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Some time ago tachyon wrote a tutorial entitled A Practical Guide to Compiling C based Modules under ActiveState using Microsoft C++. It's also a fairly straightforward task to build modules on ActiveState Perl (or, indeed, any MSVC6-built multi-threaded perl) using 'dmake' and the MinGW (gcc) compiler - yet information on how to do this seems to be scattered and incomplete. The following proposed tutorial is aimed at addressing that sad state of affairs. (AFAIK it's complete ... but there's no guarantee that my knowledge extends very far :-)

Compiling C/C++ based Modules under ActiveState using MinGW

First thing to do, of course, is to install 'dmake.exe' and the MinGW compiler. (Note that nmake can also be used instead of dmake. Nmake15.exe contains an older version of nmake that doesn't provide the milage that dmake delivers - though, depending upon what you build, you may never be bitten by this lack of milage. Recent versions of nmake are fine.)

To install dmake, grab the latest version of it from CPAN and install it as per the instructions in the 'Readme.txt' that comes with the distribution.

For MinGW, go to sourceforge, and download and then run the installer. You'll also then need to add the MinGW\bin folder to the path - unless the installer does that for you. (I can't recall whether it does that.)

Note: From here on, I'm assuming that dmake is being used. If you're using nmake, then it's just a matter of substituting "nmake" for "dmake" in what follows.

So long as you're running build 815 (or later) of ActiveState Perl, that's theoretically (see the Bugs and Their Fixes section below) all you need to do. Assuming that both MinGW and dmake are in your path, and that they are the first compiler and make utility found in the path, then those recent builds of ActiveState Perl will recognize that dmake and MinGW are being used, and the appropriate %Config values will be loaded. You can then build C/C++-based modules by simply downloading the source tarball from CPAN, extracting it to some location, cd'ing to that location and running:
perl Makefile.PL dmake test dmake install
Or you can do it using the automation provided by CPAN.pm.

For builds earlier than build 815 (including builds of perl 5.6), it is necessary to also install ExtUtils::FakeConfig in accordance with the instructions found in its README.txt. (Note that one can also use ExtUtils::FakeConfig with builds 815 and later, if one wishes). That done, it's then just a matter of building modules by running:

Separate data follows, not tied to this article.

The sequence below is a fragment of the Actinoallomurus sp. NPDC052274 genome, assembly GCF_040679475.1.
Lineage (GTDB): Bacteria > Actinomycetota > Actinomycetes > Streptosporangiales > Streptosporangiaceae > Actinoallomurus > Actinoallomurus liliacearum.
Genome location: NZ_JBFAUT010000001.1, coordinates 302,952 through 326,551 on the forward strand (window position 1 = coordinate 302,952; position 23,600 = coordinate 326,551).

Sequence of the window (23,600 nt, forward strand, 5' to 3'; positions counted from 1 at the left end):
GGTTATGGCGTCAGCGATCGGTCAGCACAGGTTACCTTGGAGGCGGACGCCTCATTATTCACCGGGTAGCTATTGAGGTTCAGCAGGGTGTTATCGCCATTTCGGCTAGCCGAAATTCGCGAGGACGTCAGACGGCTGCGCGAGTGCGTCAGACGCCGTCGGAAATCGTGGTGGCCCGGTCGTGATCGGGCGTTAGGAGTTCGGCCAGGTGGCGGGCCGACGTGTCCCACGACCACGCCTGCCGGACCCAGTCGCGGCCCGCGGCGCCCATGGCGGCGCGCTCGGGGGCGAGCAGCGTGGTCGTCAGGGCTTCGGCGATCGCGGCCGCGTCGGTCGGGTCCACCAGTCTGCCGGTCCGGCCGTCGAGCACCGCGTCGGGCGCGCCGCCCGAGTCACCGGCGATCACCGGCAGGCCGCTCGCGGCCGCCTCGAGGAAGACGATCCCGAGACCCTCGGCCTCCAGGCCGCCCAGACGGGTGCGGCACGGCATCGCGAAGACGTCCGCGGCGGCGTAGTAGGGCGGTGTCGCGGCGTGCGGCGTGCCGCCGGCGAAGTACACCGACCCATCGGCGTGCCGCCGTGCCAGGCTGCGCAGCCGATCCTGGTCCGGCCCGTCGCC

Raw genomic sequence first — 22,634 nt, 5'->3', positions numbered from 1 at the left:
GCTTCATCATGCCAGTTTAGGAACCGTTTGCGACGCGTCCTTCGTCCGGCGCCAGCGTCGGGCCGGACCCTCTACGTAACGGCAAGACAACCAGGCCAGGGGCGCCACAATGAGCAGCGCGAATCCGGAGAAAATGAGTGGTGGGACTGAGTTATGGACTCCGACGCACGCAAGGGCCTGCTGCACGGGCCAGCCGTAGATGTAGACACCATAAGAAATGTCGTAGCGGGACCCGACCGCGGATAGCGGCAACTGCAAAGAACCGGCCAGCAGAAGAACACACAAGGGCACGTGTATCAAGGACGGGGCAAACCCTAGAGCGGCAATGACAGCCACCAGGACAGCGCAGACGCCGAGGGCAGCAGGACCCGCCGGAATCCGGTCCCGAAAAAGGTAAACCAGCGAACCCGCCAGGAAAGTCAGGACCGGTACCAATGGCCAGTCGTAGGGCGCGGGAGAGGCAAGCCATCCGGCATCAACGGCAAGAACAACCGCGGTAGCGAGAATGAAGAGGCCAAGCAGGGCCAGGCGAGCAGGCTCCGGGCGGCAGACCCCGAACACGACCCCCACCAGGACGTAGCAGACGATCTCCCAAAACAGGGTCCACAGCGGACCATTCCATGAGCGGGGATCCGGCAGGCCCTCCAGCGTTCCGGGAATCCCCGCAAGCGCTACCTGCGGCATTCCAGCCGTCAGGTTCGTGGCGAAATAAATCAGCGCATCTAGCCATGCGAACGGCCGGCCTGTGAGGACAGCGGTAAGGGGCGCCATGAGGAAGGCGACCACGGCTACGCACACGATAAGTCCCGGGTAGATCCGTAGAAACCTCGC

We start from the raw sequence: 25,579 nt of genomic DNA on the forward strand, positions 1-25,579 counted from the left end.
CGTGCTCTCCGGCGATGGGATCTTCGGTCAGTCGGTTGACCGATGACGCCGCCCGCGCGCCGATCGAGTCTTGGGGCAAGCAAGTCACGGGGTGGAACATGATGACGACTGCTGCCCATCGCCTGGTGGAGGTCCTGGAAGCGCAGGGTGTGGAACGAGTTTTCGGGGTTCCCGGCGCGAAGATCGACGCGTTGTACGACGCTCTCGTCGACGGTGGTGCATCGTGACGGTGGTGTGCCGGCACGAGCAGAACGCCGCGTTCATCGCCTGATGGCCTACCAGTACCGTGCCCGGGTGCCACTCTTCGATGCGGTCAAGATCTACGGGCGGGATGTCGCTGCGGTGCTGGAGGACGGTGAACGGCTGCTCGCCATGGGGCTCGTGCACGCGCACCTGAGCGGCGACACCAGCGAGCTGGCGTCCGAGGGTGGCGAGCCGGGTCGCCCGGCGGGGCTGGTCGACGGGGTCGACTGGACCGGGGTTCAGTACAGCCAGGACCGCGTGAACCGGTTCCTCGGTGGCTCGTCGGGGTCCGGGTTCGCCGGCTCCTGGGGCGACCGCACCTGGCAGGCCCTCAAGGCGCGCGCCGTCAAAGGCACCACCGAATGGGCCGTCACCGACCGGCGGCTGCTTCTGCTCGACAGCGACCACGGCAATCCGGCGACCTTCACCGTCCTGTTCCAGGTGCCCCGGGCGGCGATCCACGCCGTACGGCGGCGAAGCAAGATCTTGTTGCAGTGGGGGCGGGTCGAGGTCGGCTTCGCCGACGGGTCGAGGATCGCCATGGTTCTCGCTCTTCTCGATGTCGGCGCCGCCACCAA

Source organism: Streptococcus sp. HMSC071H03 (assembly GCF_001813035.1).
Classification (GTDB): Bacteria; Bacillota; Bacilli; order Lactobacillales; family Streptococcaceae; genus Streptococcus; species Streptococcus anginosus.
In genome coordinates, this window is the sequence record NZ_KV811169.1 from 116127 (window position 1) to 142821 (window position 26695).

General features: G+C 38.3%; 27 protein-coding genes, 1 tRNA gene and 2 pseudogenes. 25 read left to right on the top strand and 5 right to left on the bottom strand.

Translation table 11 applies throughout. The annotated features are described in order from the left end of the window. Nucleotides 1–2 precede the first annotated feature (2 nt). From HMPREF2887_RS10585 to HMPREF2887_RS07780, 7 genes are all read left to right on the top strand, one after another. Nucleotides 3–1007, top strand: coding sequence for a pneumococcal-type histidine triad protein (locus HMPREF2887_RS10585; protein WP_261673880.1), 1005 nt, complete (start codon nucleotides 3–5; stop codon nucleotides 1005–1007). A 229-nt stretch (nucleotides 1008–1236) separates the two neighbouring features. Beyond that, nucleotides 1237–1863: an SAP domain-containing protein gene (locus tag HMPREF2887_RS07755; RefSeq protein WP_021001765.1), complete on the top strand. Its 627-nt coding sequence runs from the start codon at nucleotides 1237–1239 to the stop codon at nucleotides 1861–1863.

perl -MConfig_m Makefile.PL dmake test dmake install
It's the '-MConfig_m' that loads EU::FC's Config_m.pm (and hence the appropriate %Config values). However, in the building of various perl modules (eg PDL), the Makefile.PL may run 'perl -e' commands that need to be run as 'perl -MConfig_m -e'. In order to ensure that EU::FC's Config_m.pm values are loaded every time perl is run, we can just set the perl5opt environment variable to -MConfig_m:
set perl5opt=-MConfig_m
Having done that, we no longer need to specify the -MConfig_m option, so it's back to running:
perl Makefile.PL dmake test dmake install

Bugs and Their Fixes

I don't know of any bugs as regards the current version (0.09) of ExtUtils::FakeConfig, so if you're using its -MConfig_m option to load the appropriate %Config values, then you can ignore what follows. However, if you're relying on the automation provided by the recent ActiveState builds, then there are some areas where ActiveState haven't quite got it right.

At time of writing, build 820 is the latest ActivePerl build. I know of only one problem with it. $Config{obj_ext} remains set to '.obj' (as can be seen by running perl -V:obj_ext). But it needs to be set to '.o'. To fix, open up perl/lib/Config.pm, locate the line obj_ext => '.obj', and remove it (or comment it out).

IIRC, builds 815 to 819 insisted on setting $Config{ld} to 'gcc'. Running perl -V:ld will reveal what $Config{ld} is set to. If it reports 'gcc', open up ActivePerl/Config.pm which, with builds 815 to 818 is in perl/site/lib, but is in perl/lib with subsequent builds. Find the line that specifies _override("ld",        "gcc"); and change the 'gcc' to 'g++'.

While you've got that file open, check to see what perl -V:lib_ext reports. If it reports that 'lib_ext' is set to '.a', then all is well, but if it reports that 'lib_ext' is set to '.lib' then add _override("lib_ext",        ".a"); to that same list of _override() calls. Also, in the same file (near the top), find the lines:
ldflags libc libs
and change that to:
ldflags libc lib_ext libs
And then, for that change to the $Config{lib_ext} setting to take effect, it is necessary to open perl/lib/Config.pm, find the line lib_ext => '.lib', and either remove that line or comment it out.

These are the only such bugs I know of - though I've never used build 815 or 818. (Build 816 should be avoided at all costs - for unrelated reasons).

Cheers,
Rob
Update: Acknowledge that nmake can also be used - as pointed out by bart and TGI.

In reply to RFC: Compiling C/C++ based Modules under ActiveState using MinGW by syphilis

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